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Different types of spywares and their implications

A spyware is basically a small software application, which is mostly used to collect and transmit information from online computer platforms.

Most of the spywares in existence today come as bundled with other forms of software that are downloaded from the internet and get installed as legitimate programs on victim's hard drive. This is the first and major identity: spywares never come as stand-alone software programs, but are mostly 'taken-for-granted' as secondary application associated with the primary software downloaded or installed. Now, it can be a handy browser toolbar, an antivirus program, instant messaging plugin, or simply any other browser-based extension imitating as a harmless and useful computer application. However, the consequences of such applications may range from keystroke logging and IP tracing to identity theft/abuse/misuse and decreased system performance. There are many types of spywares proliferating over the internet and based on the most common trends, following are some of the major ones:

Adware: Usually installed as a harmless web application, an adware basically monitors and records online activity trends on a computer systems. These applications help some mischievous web firms to target you with their advertisements and earn financial benefits. A basic method to detect an adware is to observe your online search engine query results - if they usually fetch a set of common websites again and again, or land you to an inappropriate websites upon clicking something else, your computer might be nesting an adware bundled into any browser add-on.

Browser Hijacker: In general terms, any program that sets your browser's default homepage to something else (without your acceptance or permission) can be termed as a hijacker program. It has two primary purposes on your computer besides sniffing on your digital credentials: to keep redirecting you to a particular website for increasing its page rank and to sell your online activity trends to third-party web marketing firms. It's all cheap and annoying, but they don't care.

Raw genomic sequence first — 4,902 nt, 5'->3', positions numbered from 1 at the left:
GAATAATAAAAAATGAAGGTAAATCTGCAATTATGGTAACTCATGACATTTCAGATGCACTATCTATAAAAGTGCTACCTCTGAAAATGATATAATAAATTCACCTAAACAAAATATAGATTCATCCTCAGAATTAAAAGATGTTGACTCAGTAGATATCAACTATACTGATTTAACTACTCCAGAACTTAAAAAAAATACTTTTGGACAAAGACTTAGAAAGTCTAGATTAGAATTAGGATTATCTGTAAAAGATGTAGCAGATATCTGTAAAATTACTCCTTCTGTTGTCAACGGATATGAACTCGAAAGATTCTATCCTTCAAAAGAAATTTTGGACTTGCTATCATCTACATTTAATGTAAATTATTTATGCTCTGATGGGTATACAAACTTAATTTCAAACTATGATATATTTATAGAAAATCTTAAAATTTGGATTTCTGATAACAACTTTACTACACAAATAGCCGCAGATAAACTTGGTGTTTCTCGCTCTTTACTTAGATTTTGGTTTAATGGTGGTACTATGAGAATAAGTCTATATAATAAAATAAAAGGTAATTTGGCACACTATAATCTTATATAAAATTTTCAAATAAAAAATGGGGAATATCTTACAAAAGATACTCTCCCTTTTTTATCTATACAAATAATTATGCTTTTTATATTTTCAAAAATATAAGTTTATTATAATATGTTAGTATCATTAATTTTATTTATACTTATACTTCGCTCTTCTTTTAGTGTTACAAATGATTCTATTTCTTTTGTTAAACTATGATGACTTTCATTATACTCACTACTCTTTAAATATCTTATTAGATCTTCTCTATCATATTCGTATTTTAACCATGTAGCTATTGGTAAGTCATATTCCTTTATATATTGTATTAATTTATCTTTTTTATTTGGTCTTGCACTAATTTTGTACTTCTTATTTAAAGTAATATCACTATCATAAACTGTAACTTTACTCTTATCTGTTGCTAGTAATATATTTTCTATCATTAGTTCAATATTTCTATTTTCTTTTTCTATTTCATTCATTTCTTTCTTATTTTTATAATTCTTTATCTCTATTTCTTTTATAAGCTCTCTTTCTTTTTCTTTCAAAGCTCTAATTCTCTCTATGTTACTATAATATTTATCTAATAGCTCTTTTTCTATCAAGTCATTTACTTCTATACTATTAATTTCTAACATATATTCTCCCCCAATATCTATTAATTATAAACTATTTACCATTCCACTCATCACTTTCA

Key Logger: A transparent application which logs your key strokes and sends them to a particular destination online. These key strokes include everything you type on your computer - ID's, passwords, web addresses, personal notes, e-mails, etc. An even worst fact is that these key loggers can be hiding beside a potentially 'useful' application, like a multimedia or file sharing software, protecting it from conventional antivirus programs. Therefore, the best way to detect and remove such an application is to install a firewall client, which usually possesses the ability to catch unauthorized connections established with your computer. Additionally, every user should learn to monitor and recognize active internet connections on his/her computer for detecting and removing this type of spywares.

Invisible Snippets: These are invisible applications unlike the above three, and keep continuing their spying activities without showing up in the form of a software interface. This is the most commonly spread type of spywares, which are primarily known for slowing down the overall system performance. They are commonly initiated as self-sustained services, which have the ability to create restrictions on computer systems. A funnier side is: invisible snippets are commonly named by their developers after normal system services like 'rundll32', 'services', 'svchost', 'explorer' etc., which makes an average user like you to think twice before ending them in the services panel, even after they are detected and identified as threats.

There are lots of others. A very useful tip for identifying a spyware infection in your computer is to keep note of all the processes and services running at the back-end of your system. Further, a common inference that can be made between all these types of spywares is that these programs actually do something else while being used for anything else, and now you know the reason why you are not notified about that 'something else'. Lastly, they consume a huge amount of network bandwidth as well as system memory (besides stealing your information), which clearly makes them the nastiest of applications ever created!

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